In a late afternoon Rose Garden ceremony, President Obama signed the “Credit Card Accountability, Responsibility and Disclosure Act,” or credit card bill of rights, and said card holders and card companies need to act responsibly when it comes to taking on and managing debt.
“We’re not going to give people a free pass, and we expect consumers to live within their means and pay what they owe, but we also expect financial institutions to act with the same sense of responsibility that the American people aspire to in their own lives,” he said.
The legislation passed Congress this week with overwhelming bipartisan support, a response to the groundswell of frustration nationwide at the confusing and perhaps deceptive rate hikes and fees levied by credit card companies for the slightest late payment or no reason at all.
The president was joined on stage for the signing by a dozen members of Congress including Sen. Chris Dodd, D-Conn., and Sen. Richard Shelby, R-Ala., chairman and ranking member respectively of the Senate Committee on Banking, Housing, and Urban Affairs.
Obama stressed that he does not excuse or condone consumers who have acted irresponsibly with their credit cards but noted that even responsible users have been hit with higher costs, when card companies increase rates or require card holders to pay down debt with the lowest interest rate first instead of the highest.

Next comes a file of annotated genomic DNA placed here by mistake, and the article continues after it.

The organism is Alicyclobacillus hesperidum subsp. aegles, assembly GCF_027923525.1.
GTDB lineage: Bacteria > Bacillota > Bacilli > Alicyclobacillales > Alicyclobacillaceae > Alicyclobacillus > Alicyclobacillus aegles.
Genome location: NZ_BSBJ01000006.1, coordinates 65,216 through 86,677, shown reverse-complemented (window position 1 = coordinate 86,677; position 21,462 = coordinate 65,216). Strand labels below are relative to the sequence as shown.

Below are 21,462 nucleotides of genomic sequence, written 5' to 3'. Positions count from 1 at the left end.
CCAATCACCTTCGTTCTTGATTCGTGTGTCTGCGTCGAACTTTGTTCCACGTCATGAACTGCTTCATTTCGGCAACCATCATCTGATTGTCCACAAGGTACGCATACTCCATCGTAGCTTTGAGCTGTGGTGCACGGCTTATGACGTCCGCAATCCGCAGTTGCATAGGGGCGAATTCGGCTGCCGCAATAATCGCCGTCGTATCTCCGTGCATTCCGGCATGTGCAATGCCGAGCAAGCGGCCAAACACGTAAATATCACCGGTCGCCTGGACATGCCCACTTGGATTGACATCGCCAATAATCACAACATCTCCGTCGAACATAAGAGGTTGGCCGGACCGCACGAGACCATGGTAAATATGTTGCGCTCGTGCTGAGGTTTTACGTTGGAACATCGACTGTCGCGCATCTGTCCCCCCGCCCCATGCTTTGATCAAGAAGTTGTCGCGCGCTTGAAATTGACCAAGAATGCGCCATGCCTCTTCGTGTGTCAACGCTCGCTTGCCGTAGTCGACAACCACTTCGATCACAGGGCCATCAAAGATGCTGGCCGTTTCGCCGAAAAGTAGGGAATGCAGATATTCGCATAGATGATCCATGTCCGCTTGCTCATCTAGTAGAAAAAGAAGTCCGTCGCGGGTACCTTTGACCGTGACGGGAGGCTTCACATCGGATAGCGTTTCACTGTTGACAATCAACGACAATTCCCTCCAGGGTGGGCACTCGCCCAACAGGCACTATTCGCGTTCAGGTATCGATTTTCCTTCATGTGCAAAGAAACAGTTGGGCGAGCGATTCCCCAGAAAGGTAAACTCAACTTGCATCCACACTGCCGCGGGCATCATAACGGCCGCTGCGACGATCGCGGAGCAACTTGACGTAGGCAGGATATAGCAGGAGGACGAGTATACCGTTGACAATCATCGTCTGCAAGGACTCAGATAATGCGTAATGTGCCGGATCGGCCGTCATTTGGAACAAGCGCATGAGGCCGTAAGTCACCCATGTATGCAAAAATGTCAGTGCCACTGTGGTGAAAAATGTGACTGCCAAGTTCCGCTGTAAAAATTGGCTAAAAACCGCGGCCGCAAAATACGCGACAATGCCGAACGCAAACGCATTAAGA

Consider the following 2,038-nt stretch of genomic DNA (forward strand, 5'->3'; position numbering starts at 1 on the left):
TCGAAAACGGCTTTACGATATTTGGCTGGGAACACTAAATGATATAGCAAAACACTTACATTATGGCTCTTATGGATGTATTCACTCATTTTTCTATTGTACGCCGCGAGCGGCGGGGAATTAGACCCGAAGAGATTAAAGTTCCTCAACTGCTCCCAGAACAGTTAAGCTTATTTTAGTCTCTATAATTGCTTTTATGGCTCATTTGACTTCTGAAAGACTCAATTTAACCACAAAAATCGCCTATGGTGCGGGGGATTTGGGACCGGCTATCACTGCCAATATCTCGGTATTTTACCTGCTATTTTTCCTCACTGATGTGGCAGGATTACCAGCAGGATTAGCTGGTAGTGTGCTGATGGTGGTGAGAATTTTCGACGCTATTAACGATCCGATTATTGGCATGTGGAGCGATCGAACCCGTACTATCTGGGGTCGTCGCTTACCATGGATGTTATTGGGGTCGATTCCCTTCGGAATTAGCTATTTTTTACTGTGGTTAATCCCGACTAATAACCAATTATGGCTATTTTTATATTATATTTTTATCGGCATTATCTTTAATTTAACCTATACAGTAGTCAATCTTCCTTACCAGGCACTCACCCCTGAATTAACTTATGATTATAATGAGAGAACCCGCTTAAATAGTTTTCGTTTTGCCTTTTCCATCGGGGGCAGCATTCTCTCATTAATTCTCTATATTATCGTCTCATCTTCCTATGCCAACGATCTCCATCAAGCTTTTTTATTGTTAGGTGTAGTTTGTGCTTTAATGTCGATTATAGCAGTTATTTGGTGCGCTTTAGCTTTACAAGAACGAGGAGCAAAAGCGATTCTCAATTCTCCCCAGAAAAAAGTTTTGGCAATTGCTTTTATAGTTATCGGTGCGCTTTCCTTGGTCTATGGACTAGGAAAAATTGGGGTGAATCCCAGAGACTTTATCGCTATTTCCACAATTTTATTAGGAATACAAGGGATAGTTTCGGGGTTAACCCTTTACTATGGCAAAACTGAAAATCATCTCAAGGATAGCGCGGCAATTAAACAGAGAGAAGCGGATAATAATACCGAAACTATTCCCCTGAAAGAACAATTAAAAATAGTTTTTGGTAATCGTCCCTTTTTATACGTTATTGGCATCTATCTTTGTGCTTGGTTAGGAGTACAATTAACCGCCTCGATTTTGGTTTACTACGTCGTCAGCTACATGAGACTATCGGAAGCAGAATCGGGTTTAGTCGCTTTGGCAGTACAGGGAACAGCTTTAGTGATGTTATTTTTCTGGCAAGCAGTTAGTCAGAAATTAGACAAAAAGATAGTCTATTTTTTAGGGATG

Obama said he wanted to be clear that the credit card companies do provide a valuable service, but they too need to act responsibly.
“We don’t begrudge them turning a profit,” the president said. “We just want to make sure that they do so while upholding basic standards of fairness, transparency and accountability.”
According to statistics from the Federal Reserve, credit card debt in the United States has increased by 25 percent in the last 10 years and reached $963 billion in January 2009. The average amount of credit card debt among families was $7,300 in 2007.
At the Rose Garden ceremony, Obama did not mention one controversial element of the bill – an amendment that gave states the power to allow loaded concealed weapons in national parks and shelve a long-standing National Park Service rule against weapons.
– Karen Travers and Z. Byron Wolf